Obituary is touring for the first time as a four-piece, so what happened with Ralph Santolla? Did someone accidentally hear some material from Millenium? ‘[chuckles] It’s a tough situation with Ralph, because we all like him. If we were to meet up to hang out, that wouldn’t be a problem. Unfortunately for Ralph, his drinking and lifestyle affected what Obituary was trying to do. So we had to just make that tough decision to let him go.’ A much more finessed response than what Glen Benton (Deicide) said about him in recent interviews, ‘Man, I don’t even want to know [laughing]. Like I said, we all like Ralph, but he had plenty of opportunities with Deicide, and with us. But, I’m not just sitting here slamming him, you know?’ He continues, ‘We’re actually having a great time with just Trevor. We got him running through a couple of different amps that he switches between and gives him the sound of two guitars. We haven’t had any complaints or emails from fans that are missing two guitar players up there.’
Obituary are currently working on their ninth studio album which will be tentatively released through Century Media. Will this be recorded as a four-piece? ‘Probably not – as much as Trevor would like that. I’m not a hundred percent sure what we’re going to do, but we’ve had other players come in and do leads ever since Cause Of Death when we brought James Murphy, who is an awesome player, but listening back, some of those leads might be a little out of place. You know, he had only heard the songs a couple of times before recording the leads. So, I’m still not sure what approach we’re going to go with. We just want to make sure we do what’s right for Obituary.’ The direction looks like it promises to be pure Obituary. ‘I can tell you that we have at least three songs that are pretty much done and they’re just, fucking crushing. It’s unbelievably heavy and groovy stuff.’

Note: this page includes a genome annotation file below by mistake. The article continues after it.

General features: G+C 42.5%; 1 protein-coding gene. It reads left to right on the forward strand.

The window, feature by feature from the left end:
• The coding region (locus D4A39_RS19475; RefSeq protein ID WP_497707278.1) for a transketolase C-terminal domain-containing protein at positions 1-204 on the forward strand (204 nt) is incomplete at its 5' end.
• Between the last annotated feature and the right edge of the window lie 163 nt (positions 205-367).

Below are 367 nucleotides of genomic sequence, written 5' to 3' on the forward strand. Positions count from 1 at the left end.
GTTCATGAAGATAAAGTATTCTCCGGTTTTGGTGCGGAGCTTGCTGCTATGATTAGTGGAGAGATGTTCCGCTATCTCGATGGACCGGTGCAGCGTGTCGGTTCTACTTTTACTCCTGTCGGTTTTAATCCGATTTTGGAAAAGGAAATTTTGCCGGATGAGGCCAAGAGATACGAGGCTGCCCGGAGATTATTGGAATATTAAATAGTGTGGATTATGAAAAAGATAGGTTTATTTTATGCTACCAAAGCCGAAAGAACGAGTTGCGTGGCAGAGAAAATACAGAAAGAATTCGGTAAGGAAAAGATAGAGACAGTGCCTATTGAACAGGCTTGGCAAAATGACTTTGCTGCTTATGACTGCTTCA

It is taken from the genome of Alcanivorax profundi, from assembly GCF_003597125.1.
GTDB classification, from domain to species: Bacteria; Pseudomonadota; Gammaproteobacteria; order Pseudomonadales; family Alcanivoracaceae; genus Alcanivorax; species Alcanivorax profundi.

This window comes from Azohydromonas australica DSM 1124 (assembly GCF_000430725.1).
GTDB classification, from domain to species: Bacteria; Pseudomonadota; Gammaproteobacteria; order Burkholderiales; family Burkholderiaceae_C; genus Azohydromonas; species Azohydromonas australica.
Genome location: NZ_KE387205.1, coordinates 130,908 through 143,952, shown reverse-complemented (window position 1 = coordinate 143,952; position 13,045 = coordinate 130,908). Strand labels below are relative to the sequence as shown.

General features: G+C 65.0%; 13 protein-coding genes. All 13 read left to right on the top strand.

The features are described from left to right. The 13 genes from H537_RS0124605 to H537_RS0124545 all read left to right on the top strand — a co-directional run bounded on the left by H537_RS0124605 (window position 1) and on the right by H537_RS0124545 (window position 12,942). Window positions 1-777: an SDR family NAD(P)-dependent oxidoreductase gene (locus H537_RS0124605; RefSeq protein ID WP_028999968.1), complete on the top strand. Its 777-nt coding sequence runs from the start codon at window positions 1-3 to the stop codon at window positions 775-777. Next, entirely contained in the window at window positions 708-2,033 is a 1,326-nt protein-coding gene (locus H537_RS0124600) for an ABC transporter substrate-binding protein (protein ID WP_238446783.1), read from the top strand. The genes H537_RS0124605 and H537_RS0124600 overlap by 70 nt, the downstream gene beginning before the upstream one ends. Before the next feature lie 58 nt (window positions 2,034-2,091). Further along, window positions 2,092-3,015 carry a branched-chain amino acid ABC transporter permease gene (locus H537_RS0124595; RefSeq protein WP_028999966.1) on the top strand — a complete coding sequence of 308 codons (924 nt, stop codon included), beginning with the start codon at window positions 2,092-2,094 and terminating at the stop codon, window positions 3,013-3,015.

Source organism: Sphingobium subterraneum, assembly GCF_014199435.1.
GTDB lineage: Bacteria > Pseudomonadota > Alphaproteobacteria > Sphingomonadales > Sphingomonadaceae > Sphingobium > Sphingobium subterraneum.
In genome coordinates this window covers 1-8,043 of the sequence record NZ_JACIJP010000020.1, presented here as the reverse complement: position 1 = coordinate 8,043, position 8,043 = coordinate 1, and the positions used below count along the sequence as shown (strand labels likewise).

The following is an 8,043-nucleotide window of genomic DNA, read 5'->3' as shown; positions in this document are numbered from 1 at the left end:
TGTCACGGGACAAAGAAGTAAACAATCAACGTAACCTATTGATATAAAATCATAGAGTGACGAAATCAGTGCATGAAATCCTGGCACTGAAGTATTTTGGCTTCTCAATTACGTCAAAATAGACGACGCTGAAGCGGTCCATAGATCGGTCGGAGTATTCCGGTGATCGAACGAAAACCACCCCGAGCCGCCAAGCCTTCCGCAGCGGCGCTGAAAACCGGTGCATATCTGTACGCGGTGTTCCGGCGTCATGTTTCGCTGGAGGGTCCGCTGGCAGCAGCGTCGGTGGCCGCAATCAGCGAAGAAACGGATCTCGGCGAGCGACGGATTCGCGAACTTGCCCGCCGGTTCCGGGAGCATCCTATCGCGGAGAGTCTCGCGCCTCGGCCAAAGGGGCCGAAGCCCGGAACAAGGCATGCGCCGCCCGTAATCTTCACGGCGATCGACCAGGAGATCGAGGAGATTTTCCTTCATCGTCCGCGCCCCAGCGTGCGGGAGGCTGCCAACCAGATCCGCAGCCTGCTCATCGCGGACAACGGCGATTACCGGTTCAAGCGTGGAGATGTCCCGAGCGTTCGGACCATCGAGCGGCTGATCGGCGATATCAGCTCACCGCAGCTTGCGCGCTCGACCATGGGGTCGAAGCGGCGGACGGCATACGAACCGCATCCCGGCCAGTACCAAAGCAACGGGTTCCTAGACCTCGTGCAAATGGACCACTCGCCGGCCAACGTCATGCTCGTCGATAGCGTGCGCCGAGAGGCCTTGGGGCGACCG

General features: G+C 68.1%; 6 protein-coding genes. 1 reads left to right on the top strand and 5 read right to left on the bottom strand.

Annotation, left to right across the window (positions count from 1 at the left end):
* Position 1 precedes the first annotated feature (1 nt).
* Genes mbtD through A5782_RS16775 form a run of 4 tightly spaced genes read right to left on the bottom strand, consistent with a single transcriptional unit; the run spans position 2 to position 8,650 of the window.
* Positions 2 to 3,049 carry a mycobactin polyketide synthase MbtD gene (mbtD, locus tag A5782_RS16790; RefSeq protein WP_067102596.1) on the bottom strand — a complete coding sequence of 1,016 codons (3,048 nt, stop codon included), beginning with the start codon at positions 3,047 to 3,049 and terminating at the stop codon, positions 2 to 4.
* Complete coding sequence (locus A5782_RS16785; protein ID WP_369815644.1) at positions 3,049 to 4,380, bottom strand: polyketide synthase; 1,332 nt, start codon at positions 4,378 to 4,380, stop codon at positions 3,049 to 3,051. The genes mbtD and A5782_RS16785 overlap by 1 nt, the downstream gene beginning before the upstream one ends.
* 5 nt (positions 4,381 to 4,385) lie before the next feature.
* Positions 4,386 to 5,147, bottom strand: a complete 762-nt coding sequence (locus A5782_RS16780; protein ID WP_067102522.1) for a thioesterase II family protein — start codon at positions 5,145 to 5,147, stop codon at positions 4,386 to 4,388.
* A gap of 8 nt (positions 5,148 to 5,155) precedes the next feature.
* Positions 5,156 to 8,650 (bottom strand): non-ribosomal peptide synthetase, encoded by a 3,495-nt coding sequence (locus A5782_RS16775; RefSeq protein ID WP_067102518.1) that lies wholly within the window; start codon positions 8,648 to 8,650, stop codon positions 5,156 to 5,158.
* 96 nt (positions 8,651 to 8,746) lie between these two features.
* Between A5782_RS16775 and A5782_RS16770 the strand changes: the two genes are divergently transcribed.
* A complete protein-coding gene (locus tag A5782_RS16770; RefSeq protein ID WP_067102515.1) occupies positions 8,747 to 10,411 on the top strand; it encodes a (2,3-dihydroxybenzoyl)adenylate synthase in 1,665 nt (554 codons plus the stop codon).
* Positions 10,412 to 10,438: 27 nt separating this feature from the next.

John Tardy is known as one of death metal’s most unique sounding front men and it’s rumored in the early days of the band, he was essentially making up his own vocabulary. ‘I really have no idea other than we were just in high school. We would just get together, and rather than learn other peoples tunes we would just come up with our own tunes. That will change later on as I got more into writing lyrics, but back then, you’re just jamming, and in trying to come up with whatever fits, sometimes it would just end up being a growl… it’s ridiculous! [laughs].’
Catch Obituary on their North American tour starting September, 8 2012